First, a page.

Wednesday, July 29, 2009

A public information announcement for 'Liberal Bureaucracy' readers

Click here to vote in the Total Politics Best Blogs Poll 2009

Alright, so the whole things is redolent of a convention of crack whores but... yes, it's time once again for the 'Total Politics' Best Blogs Poll, where a bunch of desperately sad people, craving recognition and stature, prostitute ourselves in search of votes. You'll note that use of the word 'ourselves' there...

However, I'm not actually going to ask for your vote this year, although if you have already voted and included me in your top ten, you are most kind and the cheque will be in the post shortly. If you haven't voted, and were thinking of doing so, time is running out, as all votes must be received by midnight on 31 July.

There are, apparently, rules, and here they are, courtesy of 'Total Politics' Chief Blackboard Monitor, Iain Dale...

  1. You must vote for your ten favourite blogs and ranks them from 1 (your favourite) to 10 (your tenth favourite).
  2. Your votes must be ranked from 1 to 10. Any votes which do not have rankings will not be counted.
  3. You MUST include ten blogs. If you include fewer than ten your vote will not count.
  4. Email your vote to
  5. Only vote once.
  6. Only blogs based in the UK, run by UK residents or based on UK politics are eligible.
  7. Anonymous votes left in the comments will not count. You must give a name.
  8. All votes must be received by midnight on 31 July 2009. Any votes received after that date will not count.
The problem with this list, as with so many such efforts, is that it is entirely dependent on the nature of the 'selectorate'. Given that the organiser is a Conservative, and most of his readers are Conservatives, the outcome is inevitably weighted towards those of a bluish hue.

I'd be intrigued to see what difference limiting such a poll to just Liberal Democrats would make. Perhaps Liberal Democrat Voice might like to take up such a challenge?

Ploughing the fields of Bihar

My father tells me that the monsoon has been somewhat erratic in India this year, although Mumbai appears to have returned to its usual state for July - wet, with occasional periods of extreme wetness.

However, not everywhere has been that fortunate. Bihar, one of the states on the east coast, renown for its poverty, remains dry. So, farmers there have decided to decided to shame the gods into bringing rain by sending their unmarried daughters to plough the fields naked.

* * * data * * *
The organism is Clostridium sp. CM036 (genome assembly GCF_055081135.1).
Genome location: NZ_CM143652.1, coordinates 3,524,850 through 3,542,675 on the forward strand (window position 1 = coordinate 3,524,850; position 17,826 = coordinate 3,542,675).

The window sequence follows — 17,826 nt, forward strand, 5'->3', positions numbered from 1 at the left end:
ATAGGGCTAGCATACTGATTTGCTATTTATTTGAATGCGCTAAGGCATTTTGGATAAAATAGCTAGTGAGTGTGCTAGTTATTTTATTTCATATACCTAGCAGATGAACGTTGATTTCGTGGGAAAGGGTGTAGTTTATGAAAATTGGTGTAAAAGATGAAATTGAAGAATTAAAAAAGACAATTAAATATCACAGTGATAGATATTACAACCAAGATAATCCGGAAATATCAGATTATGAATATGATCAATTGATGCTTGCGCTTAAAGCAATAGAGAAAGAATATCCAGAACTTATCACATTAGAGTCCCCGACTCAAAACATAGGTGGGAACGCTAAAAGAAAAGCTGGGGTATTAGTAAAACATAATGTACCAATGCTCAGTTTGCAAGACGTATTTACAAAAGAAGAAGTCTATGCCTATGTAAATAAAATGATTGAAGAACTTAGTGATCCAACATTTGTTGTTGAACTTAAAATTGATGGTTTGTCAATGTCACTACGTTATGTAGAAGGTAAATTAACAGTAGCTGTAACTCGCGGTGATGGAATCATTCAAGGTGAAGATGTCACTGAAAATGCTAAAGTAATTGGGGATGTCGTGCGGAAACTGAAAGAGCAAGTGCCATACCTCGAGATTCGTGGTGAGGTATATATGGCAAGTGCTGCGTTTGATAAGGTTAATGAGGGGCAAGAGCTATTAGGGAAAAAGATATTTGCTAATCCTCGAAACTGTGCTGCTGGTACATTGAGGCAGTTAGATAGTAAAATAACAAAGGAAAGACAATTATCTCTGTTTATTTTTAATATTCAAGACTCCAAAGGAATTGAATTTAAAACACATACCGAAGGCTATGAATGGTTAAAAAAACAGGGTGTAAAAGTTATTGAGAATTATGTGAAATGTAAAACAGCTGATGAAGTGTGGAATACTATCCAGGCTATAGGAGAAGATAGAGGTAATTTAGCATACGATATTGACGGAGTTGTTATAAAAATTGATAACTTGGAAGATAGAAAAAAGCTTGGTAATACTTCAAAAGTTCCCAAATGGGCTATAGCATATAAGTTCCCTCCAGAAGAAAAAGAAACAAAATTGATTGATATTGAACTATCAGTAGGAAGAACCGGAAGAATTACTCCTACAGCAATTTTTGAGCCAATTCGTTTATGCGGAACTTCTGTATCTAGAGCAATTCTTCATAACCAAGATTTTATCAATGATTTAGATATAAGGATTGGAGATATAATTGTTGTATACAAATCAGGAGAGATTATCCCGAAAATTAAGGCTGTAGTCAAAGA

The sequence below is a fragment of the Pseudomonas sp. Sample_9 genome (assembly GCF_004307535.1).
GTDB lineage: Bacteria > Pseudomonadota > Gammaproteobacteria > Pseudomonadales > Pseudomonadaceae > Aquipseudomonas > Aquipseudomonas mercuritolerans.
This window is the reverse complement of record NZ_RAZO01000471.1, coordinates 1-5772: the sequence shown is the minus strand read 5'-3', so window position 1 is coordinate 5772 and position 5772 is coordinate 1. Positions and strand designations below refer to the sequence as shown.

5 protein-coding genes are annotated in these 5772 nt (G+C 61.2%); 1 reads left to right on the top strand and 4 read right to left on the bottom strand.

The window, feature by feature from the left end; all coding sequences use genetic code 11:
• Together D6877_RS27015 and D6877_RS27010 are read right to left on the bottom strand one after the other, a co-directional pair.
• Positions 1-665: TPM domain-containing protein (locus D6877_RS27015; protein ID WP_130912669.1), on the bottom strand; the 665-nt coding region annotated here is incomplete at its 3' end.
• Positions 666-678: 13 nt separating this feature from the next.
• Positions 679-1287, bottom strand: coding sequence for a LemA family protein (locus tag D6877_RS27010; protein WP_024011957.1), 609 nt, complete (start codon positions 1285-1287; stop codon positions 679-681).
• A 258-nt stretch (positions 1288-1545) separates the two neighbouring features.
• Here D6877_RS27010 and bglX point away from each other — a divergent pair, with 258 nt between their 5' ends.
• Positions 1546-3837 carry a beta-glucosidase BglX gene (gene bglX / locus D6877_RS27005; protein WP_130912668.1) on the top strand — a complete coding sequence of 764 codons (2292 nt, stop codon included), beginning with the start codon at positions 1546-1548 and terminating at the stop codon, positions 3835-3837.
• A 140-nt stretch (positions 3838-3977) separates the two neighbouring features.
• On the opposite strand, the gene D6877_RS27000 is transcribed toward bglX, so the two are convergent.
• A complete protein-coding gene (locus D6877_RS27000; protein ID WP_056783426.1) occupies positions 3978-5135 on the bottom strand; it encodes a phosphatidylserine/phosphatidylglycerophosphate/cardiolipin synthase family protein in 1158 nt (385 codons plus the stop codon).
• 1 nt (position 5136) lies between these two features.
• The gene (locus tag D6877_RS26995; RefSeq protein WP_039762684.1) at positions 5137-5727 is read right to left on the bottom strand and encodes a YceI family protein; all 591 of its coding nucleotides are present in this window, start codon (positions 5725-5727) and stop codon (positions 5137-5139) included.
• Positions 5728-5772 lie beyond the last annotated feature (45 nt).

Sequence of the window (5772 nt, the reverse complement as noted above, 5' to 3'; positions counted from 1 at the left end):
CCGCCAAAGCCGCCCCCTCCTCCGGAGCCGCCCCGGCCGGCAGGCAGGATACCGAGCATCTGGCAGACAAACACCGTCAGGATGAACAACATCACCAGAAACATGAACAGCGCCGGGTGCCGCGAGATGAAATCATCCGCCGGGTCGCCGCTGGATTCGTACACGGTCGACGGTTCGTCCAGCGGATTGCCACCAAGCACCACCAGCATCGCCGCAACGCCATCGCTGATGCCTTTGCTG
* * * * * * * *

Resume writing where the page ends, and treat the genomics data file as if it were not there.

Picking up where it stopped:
Apparently, this is thought to be the most trusted social custom in the area, although I'm not convinced the daughters remain enthusiastic...

Tuesday, July 28, 2009

Beyond the reach of the LGA...

I had vaguely assumed that Parish Councils fell within the auspices of the Local Government Association. A fine body of men and women, I've attended a couple of events in my capacity as Presidential consort and been, I have to admit, pretty impressed.

Unfortunately, they only cover Districts, Counties, Boroughs and Unitaries. Parish and Town Councils are covered by the National Association of Local Councils, a rather more cosy grouping. However, it is a group which does have a degree of clout, given that most parish and town councils are members, and that they cover virtually all of the country, with the exception of big cities (London is still completely unparished).

It operates through a network of county associations, and I'm keen to find out more about SALC (Suffolk Association of Local Councils). I have a password and access to the members area of the website, and have been reading about the training they provide. It's all very intriguing.

So I'm hoping to re-engage Creeting St Peter with the somewhat larger local government community in the coming months. After all, there's nothing to lose, and everything to gain. I'll probably learn a few things from people who've been Parish Councillors for rather longer than I have, and who knows, the national stage may beckon...

Monday, July 27, 2009

Learning a new trick